This summer the Center for Technology and School Change (CTSC) once again worked with Yonkers Public Schools’ Summer School to develop teachers’ skills in the design and implementation of innovative STEM learning experiences for students.
The “Summer Steam Academy”, sponsored by Yonkers Public Schools, paired CTSC facilitators with Yonkers’ teachers in the summer school program and supported them through the classroom design and implementation of different authentic STEM projects for each grade level. The CTSC facilitators also provided professional development in bi-weekly planning meetings with the teachers. A common theme throughout the work at every grade level was the engineering design process.
“The Yonkers Summer program is an opportunity to work collaboratively with colleagues, in an environment where taking risks is appreciated and supported, all in pursuit of an authentic STEM learning experience. It is an engaging program for learning math concepts through a project that is relevant to the students’ lives,” according to Rocio Elena, a facilitator who worked with the second grade.
Kids are designing their cafeteria
“In this environment, students can be problem-solvers and designers,” according to another facilitator, Xiaoxue Du.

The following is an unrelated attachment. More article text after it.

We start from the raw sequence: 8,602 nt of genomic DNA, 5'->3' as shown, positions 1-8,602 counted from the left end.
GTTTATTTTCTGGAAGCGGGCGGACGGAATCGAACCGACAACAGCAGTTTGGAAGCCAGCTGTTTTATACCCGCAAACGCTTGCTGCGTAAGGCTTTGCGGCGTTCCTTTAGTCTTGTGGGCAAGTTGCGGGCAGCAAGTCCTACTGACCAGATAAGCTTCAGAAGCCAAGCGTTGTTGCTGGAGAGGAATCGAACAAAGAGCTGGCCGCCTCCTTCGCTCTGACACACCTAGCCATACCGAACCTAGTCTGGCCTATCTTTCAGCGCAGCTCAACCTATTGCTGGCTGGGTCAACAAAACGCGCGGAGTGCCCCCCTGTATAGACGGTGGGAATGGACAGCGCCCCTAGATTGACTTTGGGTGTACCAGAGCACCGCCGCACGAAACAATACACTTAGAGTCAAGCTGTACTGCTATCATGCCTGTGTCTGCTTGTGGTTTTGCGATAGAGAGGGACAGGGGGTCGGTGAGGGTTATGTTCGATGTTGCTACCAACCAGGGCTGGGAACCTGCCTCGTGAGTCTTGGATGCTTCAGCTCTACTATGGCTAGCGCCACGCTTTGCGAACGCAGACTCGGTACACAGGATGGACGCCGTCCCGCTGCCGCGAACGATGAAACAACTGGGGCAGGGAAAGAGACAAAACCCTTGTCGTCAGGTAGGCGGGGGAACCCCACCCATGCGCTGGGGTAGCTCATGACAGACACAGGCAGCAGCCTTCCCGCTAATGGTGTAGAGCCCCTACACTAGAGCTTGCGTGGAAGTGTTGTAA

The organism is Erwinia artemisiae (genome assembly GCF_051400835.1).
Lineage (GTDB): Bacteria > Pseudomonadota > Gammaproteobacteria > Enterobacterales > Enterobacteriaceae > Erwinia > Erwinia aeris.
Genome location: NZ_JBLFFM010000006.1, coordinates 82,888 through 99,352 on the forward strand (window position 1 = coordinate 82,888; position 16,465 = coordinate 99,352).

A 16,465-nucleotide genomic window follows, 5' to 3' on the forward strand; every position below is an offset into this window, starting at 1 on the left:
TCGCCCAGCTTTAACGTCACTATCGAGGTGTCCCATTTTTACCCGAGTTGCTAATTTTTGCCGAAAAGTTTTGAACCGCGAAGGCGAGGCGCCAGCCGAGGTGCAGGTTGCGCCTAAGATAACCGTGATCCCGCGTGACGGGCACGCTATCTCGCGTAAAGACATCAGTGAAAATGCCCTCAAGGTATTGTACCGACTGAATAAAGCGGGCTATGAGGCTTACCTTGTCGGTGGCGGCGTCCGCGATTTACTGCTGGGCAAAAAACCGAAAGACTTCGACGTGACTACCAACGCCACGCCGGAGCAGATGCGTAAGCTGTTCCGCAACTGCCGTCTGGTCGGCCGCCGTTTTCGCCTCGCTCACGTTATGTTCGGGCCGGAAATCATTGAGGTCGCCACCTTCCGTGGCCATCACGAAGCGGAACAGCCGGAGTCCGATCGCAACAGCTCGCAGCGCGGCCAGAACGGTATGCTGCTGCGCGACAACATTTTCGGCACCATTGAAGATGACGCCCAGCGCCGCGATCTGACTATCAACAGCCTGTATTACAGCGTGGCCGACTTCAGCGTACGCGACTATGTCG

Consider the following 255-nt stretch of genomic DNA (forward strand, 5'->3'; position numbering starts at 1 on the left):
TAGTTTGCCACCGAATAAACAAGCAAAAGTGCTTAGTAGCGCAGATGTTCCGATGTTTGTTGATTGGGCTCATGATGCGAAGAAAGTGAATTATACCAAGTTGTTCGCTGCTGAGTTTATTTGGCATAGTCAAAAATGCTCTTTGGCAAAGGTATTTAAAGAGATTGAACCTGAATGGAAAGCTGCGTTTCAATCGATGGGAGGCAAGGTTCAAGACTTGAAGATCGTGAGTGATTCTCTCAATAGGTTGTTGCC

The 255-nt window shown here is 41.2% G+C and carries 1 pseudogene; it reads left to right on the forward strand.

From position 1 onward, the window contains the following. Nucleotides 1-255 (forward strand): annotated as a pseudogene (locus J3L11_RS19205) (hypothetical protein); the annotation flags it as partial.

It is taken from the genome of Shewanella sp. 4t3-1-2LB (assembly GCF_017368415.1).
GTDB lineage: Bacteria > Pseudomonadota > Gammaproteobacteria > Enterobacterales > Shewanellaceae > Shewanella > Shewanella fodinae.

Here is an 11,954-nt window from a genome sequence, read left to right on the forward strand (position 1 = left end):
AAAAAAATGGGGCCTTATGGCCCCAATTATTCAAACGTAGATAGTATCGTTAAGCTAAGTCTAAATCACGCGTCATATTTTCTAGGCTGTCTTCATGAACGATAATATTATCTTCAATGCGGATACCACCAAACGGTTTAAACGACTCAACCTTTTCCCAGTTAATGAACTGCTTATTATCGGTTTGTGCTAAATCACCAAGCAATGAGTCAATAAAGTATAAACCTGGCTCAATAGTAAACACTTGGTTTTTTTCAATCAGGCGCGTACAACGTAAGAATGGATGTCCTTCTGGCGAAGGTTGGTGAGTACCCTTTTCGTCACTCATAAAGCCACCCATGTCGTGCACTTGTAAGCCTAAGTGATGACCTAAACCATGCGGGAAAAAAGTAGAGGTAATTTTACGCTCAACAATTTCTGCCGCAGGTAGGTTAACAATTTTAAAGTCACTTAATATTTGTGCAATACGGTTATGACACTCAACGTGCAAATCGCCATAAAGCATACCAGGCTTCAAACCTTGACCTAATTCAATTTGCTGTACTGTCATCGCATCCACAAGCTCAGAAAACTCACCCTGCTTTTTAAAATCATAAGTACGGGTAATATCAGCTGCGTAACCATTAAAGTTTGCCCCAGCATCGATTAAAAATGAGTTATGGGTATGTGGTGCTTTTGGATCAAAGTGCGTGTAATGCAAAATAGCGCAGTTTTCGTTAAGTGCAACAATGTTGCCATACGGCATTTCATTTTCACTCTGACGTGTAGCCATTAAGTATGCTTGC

Students from the first and second grades redesigned the cafeteria using their measurements to create a blueprint for a new cafeteria. The students followed the engineering design process, including identifying the problem, imagining a solution, creating a blueprint, and improving their blueprint to structure their planning. The second grade also created a healthy menu to serve the cafeteria. Other grades did other projects such as building a habitat for endangered species and designing computer and board games based on fractions.
A student is working on her project
The overall aim of the four-week summer program is to support teachers in the development of their skills in STEM education. In the first week, Center facilitators introduced STEM projects to the teachers, based on the needs of Yonkers students. Participants explored the concept of math identity, and used this discussion to think deeply about the value of hands-on, inquiry-based learning in the mathematics classroom, according to Melanie Battles and Caron Mineo, CTSC staff members who worked on the math projects.
As a result of the summer project, teachers learned more about designing authentic engaging projects for their students and they also learned to use various technologies throughout the implementation of the projects. The Open House at the end of July was well attended, and there was great excitement and enthusiasm as parents and administrators listened to students present their designs for the cafeteria, explain their board and computer games, and the various habitats they designed for endangered species. The ultimate focus of all of this work, the students, had the opportunity to explore the real-world problems within the context of a summer learning environment for the STEM.